Saturday, February 28, 2009

Memory is the Power to Gather Roses in Winter . . .

It is a beautiful sunny day here with spring in the air even though it's cold. I won't gloat over my nice weather because I know many areas are still deep with snow. This post is dedicated to them. Enjoy your Saturday no matter what the thermometer says. ♥Rosemary

I don't usually put unrelated links in my posts but today I will. I think you will enjoy the wonderful site below with alphabetical photos of baby animals. It's very entertaining and educational too. I love the three infant hedgehogs.


Drawing: ©Mary Engelbreit

Content in a Cottage

Garden Shed of my Dreams . . .

Click photo to enlarge the image. I have been going through my drawer full of pages ripped out of magazines. This fabulous outbuilding is from Classic American Home April/May 2001. If I could, I would definitely have this built on my property but unfortunately, I am already maxed out on impervious coverage. Boo Hoo.

Isn't this the best garden shed you have ever seen? I did not save any of the text so I can't furnish any details. Enjoy and if you build it, please send me a photo.

Content in a Cottage

Friday, February 27, 2009

Life's Little Instruction Book, pages 32 + 33 . . .

...To be continued...

Content in a Cottage

In Love with A. Lincoln | Another picture story by Maira Kalman . . .

This is my lucky day and yours too! The New York Times has a wonderful picture story by Maira Kalman. You liked the one I ran earlier this month about her day at the Metropolitan Museum of Art in New York.

She recently visited the Lincoln Archive at the Rosenback Museum and Library in Philadelphia where she fell in love with Abraham Lincoln.

Read the entire illustrated picture story about Lincoln here with many more of Maira Kalman's wonderful illustrations for you to enjoy. You can thank me later! I was so happy to learn that there will be a feature in the New York Times every last Friday on "The Pursuit of Happiness". I hope we won't have to wait too long for another illustrated story by Maira. I love that she's always hungry and feels compelled to tell us what she eats! I wonder what's in a Lincoln Italian sub?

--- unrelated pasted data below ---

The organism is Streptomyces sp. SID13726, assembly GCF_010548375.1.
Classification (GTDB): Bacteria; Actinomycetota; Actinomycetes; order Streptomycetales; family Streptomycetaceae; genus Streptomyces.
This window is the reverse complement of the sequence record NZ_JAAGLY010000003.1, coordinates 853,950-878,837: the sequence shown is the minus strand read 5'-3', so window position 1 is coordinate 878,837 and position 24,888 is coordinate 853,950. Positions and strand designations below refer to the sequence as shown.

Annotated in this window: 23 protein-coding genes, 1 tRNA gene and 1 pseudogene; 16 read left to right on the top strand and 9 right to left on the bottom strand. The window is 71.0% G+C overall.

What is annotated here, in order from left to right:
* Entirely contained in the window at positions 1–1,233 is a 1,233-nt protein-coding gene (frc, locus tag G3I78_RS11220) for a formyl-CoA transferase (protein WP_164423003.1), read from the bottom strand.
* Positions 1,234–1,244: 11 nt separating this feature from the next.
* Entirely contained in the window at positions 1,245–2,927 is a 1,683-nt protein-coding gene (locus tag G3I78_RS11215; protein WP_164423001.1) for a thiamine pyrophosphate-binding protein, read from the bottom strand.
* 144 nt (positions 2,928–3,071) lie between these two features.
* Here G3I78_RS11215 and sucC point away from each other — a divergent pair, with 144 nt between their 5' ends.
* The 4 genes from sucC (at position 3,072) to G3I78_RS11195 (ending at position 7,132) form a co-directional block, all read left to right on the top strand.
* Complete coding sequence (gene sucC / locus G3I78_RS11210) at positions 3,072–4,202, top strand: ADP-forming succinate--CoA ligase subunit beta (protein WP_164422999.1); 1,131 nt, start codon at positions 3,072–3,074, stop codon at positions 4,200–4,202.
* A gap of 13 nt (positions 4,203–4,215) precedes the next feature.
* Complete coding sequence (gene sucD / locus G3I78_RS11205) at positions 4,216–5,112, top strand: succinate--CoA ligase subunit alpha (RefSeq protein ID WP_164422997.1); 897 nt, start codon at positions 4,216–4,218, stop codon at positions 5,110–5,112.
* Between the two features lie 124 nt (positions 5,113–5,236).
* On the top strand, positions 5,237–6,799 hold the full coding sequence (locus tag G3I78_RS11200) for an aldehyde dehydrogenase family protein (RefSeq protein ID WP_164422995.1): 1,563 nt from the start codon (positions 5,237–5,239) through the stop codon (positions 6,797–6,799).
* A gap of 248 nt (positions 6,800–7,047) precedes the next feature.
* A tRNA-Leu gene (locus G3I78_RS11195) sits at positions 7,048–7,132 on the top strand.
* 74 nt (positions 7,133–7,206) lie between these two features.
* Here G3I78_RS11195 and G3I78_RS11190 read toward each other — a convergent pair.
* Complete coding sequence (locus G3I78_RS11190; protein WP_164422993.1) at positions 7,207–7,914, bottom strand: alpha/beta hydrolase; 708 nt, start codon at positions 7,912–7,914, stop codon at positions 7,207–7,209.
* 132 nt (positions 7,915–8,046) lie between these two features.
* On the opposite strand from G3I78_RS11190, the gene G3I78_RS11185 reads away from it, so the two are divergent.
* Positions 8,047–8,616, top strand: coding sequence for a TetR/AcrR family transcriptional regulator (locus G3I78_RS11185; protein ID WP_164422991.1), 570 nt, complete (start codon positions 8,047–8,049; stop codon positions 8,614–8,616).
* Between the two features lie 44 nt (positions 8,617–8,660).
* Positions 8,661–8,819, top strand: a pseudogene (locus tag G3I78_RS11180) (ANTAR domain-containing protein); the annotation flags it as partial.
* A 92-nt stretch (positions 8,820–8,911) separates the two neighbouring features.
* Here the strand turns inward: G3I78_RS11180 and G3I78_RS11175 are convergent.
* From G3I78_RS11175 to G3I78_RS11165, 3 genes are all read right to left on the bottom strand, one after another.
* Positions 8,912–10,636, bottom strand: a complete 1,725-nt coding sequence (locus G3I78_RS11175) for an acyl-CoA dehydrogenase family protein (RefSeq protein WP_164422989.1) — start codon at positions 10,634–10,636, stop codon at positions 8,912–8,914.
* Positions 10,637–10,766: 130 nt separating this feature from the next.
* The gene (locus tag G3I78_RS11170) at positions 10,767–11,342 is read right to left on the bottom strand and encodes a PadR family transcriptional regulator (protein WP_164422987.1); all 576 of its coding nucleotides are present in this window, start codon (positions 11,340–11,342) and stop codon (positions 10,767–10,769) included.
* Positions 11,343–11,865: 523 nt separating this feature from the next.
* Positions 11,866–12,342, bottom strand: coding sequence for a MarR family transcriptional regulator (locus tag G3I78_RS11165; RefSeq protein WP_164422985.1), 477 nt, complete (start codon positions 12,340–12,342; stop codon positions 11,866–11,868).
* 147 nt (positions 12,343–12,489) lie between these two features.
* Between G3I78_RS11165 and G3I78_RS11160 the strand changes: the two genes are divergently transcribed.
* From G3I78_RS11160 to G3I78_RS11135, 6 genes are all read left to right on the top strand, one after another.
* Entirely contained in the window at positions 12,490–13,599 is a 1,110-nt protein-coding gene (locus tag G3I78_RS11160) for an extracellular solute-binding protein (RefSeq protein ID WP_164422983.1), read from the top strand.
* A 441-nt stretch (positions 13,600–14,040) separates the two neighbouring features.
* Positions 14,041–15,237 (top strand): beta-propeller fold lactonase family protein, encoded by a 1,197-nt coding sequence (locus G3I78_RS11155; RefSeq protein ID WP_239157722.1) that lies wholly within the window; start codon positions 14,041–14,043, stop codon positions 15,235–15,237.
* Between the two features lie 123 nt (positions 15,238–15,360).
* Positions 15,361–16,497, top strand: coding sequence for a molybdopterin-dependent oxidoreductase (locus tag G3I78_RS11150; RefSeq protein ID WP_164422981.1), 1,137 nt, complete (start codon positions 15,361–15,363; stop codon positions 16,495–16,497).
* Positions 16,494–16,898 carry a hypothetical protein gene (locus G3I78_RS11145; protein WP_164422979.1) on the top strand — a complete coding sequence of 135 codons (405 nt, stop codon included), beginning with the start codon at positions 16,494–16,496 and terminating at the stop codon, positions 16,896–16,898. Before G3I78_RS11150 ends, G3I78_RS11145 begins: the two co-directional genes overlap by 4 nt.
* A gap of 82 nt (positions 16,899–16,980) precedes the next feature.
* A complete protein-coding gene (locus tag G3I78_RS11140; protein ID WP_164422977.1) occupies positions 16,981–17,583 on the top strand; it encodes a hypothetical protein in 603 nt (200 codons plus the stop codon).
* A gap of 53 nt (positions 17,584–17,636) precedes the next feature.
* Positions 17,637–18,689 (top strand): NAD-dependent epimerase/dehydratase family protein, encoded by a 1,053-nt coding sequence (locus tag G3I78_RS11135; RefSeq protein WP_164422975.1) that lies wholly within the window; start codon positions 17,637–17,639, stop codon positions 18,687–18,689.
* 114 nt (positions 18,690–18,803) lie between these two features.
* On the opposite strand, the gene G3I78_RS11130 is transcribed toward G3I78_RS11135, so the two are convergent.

You will probably want to go back and view her picture story called 'MAD ABOUT THE MET' here.

Thanks for stopping by. ♥Rosemary

Content in a Cottage

Cats Know Best | Conserve your energy for when it counts . . .

Sounds like good advice to me!

Happy Friday.

Content in a Cottage

"Time you enjoy wasting, was not wasted." John Lennon . . .

Keep repeating this and enjoy your weekend.

Content in a Cottage

Thursday, February 26, 2009

Dog Quote by Aristotle . . .

Antique figural Delft tile.

Content in a Cottage

Bookshelves Quote by Anna Quindlen . . .

ANNA QUINDLEN is the author of five bestselling novels (Rise and Shine, Blessings, Object Lessons, One True Thing, Black and Blue), and six nonfiction books (Being Perfect, Loud & Clear, A Short Guide to a Happy Life, Living Out Loud, Thinking Out Loud, How Reading Changed My Life). She has also written two children's books (The Tree That Came to Stay, Happily Ever After). Her New York Times column "Public and Private" won the Pulitzer Prize in 1992. Her column now appears every other week in Newsweek.
I hope her children didn't disappoint her with their decorating!

Life's Little Instruction Book, pages 30 + 31 . . .

...To be continued...

Content in a Cottage

Abraham Lincoln Money Quote . . .

Content in a Cottage

Wednesday, February 25, 2009

Abraham Lincoln | Rules for Living . . .

Content in a Cottage

SIGNS ~ A super charming short film . . .

A simple short film about communication (and a charming office romance). Please watch when you get a spare 12 minutes. I am offering a money back guarantee if you don't love it.

It's a real feel-good flick, isn't it?

Content in a Cottage

Timely Thomas Jefferson Banking Quote . . .

"Banking establishments are more dangerous than standing armies." Thomas Jefferson

Source: stated in 1811 when President Jefferson refused to renew the charter for the First Bank of the United States (the 2nd central bank chartered by Congress in 1791).

The beautiful building shown above is The Second Bank of the United States, Philadelphia on Chestnut Street between 4th & 5th. It was founded after the War of 1812 when it was realized that without a national bank (the charter on the first bank was allowed to lapse) it would be impossible to fund another war such as the one just fought. Founded in 1816, the building was finished in 1818. William Strickland, one of the first great American architects designed the building, and Nicholas Biddle was the first president of the bank. After a long battle, Andrew Jackson disbanded the bank in 1832 during his crusade against the national banking system.

Content in a Cottage